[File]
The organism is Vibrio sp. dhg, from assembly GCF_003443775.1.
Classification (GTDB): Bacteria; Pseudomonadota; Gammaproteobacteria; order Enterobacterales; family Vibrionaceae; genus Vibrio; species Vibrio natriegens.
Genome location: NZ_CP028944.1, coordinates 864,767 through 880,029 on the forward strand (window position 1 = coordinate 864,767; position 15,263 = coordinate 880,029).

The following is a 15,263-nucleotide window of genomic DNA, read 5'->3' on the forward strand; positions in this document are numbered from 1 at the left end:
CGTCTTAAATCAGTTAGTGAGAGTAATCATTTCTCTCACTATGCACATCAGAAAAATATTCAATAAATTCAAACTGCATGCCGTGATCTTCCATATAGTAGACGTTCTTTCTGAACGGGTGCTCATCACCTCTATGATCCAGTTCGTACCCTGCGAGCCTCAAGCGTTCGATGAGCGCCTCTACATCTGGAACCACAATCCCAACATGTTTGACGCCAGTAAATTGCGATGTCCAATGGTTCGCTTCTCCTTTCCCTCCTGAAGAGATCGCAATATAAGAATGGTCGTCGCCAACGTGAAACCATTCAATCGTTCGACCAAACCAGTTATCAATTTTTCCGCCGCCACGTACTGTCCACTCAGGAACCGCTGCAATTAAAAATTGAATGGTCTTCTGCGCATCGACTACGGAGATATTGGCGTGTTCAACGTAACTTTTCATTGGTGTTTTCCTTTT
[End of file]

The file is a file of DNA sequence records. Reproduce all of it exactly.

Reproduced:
The organism is Vibrio sp. dhg, from assembly GCF_003443775.1.
Classification (GTDB): Bacteria; Pseudomonadota; Gammaproteobacteria; order Enterobacterales; family Vibrionaceae; genus Vibrio; species Vibrio natriegens.
Genome location: NZ_CP028944.1, coordinates 864,767 through 880,029 on the forward strand (window position 1 = coordinate 864,767; position 15,263 = coordinate 880,029).

The following is a 15,263-nucleotide window of genomic DNA, read 5'->3' on the forward strand; positions in this document are numbered from 1 at the left end:
CGTCTTAAATCAGTTAGTGAGAGTAATCATTTCTCTCACTATGCACATCAGAAAAATATTCAATAAATTCAAACTGCATGCCGTGATCTTCCATATAGTAGACGTTCTTTCTGAACGGGTGCTCATCACCTCTATGATCCAGTTCGTACCCTGCGAGCCTCAAGCGTTCGATGAGCGCCTCTACATCTGGAACCACAATCCCAACATGTTTGACGCCAGTAAATTGCGATGTCCAATGGTTCGCTTCTCCTTTCCCTCCTGAAGAGATCGCAATATAAGAATGGTCGTCGCCAACGTGAAACCATTCAATCGTTCGACCAAACCAGTTATCAATTTTTCCGCCGCCACGTACTGTCCACTCAGGAACCGCTGCAATTAAAAATTGAATGGTCTTCTGCGCATCGACTACGGAGATATTGGCGTGTTCAACGTAACTTTTCATTGGTGTTTTCCTTTT